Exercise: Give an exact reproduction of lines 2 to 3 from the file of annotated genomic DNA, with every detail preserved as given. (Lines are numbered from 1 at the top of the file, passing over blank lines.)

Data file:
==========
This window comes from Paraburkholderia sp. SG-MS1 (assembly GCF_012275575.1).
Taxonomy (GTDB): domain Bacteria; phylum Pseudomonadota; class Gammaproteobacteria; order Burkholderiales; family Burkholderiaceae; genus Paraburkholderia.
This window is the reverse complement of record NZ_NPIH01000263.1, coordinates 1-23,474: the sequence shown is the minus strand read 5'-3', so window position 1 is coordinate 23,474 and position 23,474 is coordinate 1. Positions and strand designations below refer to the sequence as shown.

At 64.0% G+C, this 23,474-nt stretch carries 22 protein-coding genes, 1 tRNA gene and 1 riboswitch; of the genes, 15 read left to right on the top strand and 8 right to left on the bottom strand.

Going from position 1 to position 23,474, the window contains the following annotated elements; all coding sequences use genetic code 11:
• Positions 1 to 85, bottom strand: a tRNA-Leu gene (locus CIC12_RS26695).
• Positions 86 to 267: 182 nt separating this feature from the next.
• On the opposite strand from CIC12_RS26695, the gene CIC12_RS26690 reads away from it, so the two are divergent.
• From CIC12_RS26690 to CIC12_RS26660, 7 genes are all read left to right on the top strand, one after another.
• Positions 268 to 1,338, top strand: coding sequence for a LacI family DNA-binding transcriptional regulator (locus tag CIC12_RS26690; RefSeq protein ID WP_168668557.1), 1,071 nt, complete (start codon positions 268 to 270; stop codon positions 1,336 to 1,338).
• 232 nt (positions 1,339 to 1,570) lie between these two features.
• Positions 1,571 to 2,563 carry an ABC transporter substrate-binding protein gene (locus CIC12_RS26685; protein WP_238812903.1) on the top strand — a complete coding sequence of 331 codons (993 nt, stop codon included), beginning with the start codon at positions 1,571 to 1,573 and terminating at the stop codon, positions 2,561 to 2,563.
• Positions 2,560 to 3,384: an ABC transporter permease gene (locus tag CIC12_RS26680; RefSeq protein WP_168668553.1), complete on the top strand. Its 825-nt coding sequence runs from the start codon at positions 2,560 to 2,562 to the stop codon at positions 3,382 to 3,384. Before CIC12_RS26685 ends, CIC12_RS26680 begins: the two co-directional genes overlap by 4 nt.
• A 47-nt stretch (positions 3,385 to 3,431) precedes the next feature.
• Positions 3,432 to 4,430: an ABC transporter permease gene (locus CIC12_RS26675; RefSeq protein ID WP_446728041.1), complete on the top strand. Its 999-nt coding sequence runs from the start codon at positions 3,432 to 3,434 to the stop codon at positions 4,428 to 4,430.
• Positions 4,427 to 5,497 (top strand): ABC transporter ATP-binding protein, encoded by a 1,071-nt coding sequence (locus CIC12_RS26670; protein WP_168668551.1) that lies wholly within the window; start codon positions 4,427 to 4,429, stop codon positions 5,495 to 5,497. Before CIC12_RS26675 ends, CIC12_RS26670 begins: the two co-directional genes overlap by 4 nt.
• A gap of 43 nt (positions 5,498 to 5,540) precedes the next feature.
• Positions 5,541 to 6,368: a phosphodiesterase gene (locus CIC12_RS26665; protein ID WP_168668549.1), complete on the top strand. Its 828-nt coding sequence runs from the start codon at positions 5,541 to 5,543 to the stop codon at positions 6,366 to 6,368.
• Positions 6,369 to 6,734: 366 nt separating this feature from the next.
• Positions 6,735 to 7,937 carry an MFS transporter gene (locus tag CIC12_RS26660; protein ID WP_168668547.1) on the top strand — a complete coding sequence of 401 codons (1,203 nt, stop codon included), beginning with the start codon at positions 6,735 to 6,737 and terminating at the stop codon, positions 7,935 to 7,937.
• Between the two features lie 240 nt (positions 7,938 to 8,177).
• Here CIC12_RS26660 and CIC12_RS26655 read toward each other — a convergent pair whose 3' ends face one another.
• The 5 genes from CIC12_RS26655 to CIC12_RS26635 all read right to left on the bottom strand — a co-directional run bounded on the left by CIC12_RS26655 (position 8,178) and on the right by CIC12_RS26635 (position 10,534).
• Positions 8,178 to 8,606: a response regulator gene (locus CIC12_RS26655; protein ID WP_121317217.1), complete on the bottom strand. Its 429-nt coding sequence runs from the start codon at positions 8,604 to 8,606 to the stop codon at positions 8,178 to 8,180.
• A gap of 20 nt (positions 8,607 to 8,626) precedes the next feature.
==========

Taxonomy (GTDB): domain Bacteria; phylum Pseudomonadota; class Gammaproteobacteria; order Burkholderiales; family Burkholderiaceae; genus Paraburkholderia.
This window is the reverse complement of record NZ_NPIH01000263.1, coordinates 1-23,474: the sequence shown is the minus strand read 5'-3', so window position 1 is coordinate 23,474 and position 23,474 is coordinate 1. Positions and strand designations below refer to the sequence as shown.